Mayor says city is likely to have to put more money into project
By RICK GREEN, LACONIA DAILY SUN
LACONIA — The city has already made a major financial commitment to refurbishing the historic Colonial Theater, but it will likely be asked to devote even more money to the project, Mayor Ed Engler told the City Council Monday night.
“There's something I want to put on the table since it's sort of the elephant in the room,” Engler said during a budget discussion. “What I can say tonight is that in order for that project to succeed, it is very, very likely the city is going to have to increase its financial contribution.”
He explained Tuesday that construction bids on the project came in more than $3 million higher than the original projected cost of $8.9 million.
The Belknap Economic Development Council, which owns the Colonial and is using a mix of state, federal, city and donor funds to bring the 103-year-old theater back to life, has been examining how much can be cut from the project to bring down costs.
The city has already loaned $1.4 million to the Economic Development Council to buy the theater. When construction financing is finalized, that loan is to be repaid and the city is to grant a new one in the amount of $3 million, which can be rolled over into ownership of the theater. After it opens, the city has agreed to pay $120,000 yearly to rent the theater.
It is looking like the size of the new loan will increase significantly, Engler said. Operating expenses could rise as well.
“The city will have to put more money into it,” Engler said. “How much more and how the city can afford it are the questions.”
City Manager Scott Myers said the city uses undesignated reserve money to contribute to the project. The city has more than $4 million in such reserves. But depending how much more money is required, the city could be put in the position of not having enough reserve funds on hand to pay for unanticipated expenses.
Meanwhile, it has taken longer than expected to assemble the complicated funding package for the project. The date for finalizing construction financing, which includes federal historic tax credits, has slipped from Jan. 1 to April 30 to Aug. 30.
The economic development council is working with funding groups, including the city, to find a way to close the gap between the original construction estimate and the higher construction bid.
Justin Slattery, executive director of the economic development council, said that through cutbacks, they’ve winnowed the contractor’s bid to $10.2 million, essentially cutting $2 million off of the overage. The overall project cost, including design fees and real estate purchase, is $16 million.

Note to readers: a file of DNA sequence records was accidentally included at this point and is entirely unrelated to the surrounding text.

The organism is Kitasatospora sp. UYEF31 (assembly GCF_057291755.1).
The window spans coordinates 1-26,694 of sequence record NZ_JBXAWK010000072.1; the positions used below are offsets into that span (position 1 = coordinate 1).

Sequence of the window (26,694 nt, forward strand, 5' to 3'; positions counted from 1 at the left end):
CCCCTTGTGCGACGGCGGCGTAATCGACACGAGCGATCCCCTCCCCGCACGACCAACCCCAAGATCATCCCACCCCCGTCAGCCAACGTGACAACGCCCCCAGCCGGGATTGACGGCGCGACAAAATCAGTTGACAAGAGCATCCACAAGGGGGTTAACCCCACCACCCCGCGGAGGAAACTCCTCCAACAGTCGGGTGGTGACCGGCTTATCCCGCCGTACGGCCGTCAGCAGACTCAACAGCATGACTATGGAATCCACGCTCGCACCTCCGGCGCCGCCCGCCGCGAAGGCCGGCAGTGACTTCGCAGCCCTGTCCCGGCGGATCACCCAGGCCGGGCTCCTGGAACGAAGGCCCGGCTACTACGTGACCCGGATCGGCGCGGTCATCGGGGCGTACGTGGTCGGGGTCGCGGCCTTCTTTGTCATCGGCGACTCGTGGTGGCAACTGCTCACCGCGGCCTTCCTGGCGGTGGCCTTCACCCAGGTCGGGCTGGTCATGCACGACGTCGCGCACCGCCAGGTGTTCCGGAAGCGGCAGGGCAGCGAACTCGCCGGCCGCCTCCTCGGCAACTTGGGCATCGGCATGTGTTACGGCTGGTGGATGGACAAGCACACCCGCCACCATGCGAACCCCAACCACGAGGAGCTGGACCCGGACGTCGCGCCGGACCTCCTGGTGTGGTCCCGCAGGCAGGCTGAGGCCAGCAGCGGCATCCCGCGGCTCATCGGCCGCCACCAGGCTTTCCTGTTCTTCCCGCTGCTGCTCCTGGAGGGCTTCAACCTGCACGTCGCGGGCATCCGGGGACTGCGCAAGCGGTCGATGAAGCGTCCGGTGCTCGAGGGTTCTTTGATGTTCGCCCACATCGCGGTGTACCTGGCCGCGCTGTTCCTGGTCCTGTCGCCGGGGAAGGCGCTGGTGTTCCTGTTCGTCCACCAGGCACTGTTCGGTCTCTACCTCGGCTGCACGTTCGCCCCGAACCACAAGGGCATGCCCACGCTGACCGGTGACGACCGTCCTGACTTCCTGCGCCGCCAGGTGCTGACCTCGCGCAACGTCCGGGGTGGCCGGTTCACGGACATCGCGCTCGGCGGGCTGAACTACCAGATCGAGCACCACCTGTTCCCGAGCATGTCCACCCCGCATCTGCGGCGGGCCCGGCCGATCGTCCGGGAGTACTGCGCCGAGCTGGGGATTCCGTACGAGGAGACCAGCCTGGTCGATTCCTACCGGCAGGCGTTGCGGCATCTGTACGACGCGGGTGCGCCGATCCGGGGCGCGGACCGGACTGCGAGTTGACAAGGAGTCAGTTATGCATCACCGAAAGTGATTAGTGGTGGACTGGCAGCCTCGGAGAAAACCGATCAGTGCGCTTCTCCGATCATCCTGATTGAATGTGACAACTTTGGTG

There will likely be public discussion of whether the ornate theater would be properly restored given all these cuts.
The goal is not only to cut costs but to ensure the restoration is done to a high standard.
“There's a balance to it,” Slattery said. “We want to have a quality, finished product in the end.”
Engler said the discrepancy between the original estimate for the construction and the construction bid arises from the complicated nature of the work to be done.
“It's hard to estimate things like restoring fresco paintings, but the fact that they were off by a third was shocking,” he said.
Despite the complications, Engler said a revitalized Colonial Theatre will be worthwhile for downtown, especially since federal participation will cover significant costs. Two federal tax credit programs will provide $7.6 million.
The project, part of an effort to revitalize the downtown core, is also to include 14 market-rate apartments and retail space.
“I'm still confident we'll be able to pull all this together even if it costs more than originally thought,” Engler said. “We can't lose sight of the fact that we'll end up with a $16 million theater project and the federal government will pay half.”
People took a tour of the theater last August, after workers had finished the demolition of walls that divided the space into several different screening rooms. Restoration of the frescoes is proving to be more expensive than anticipated. (Adam Drapcho/Laconia Daily Sun)
- Written by Rick Green
- Category: Local News
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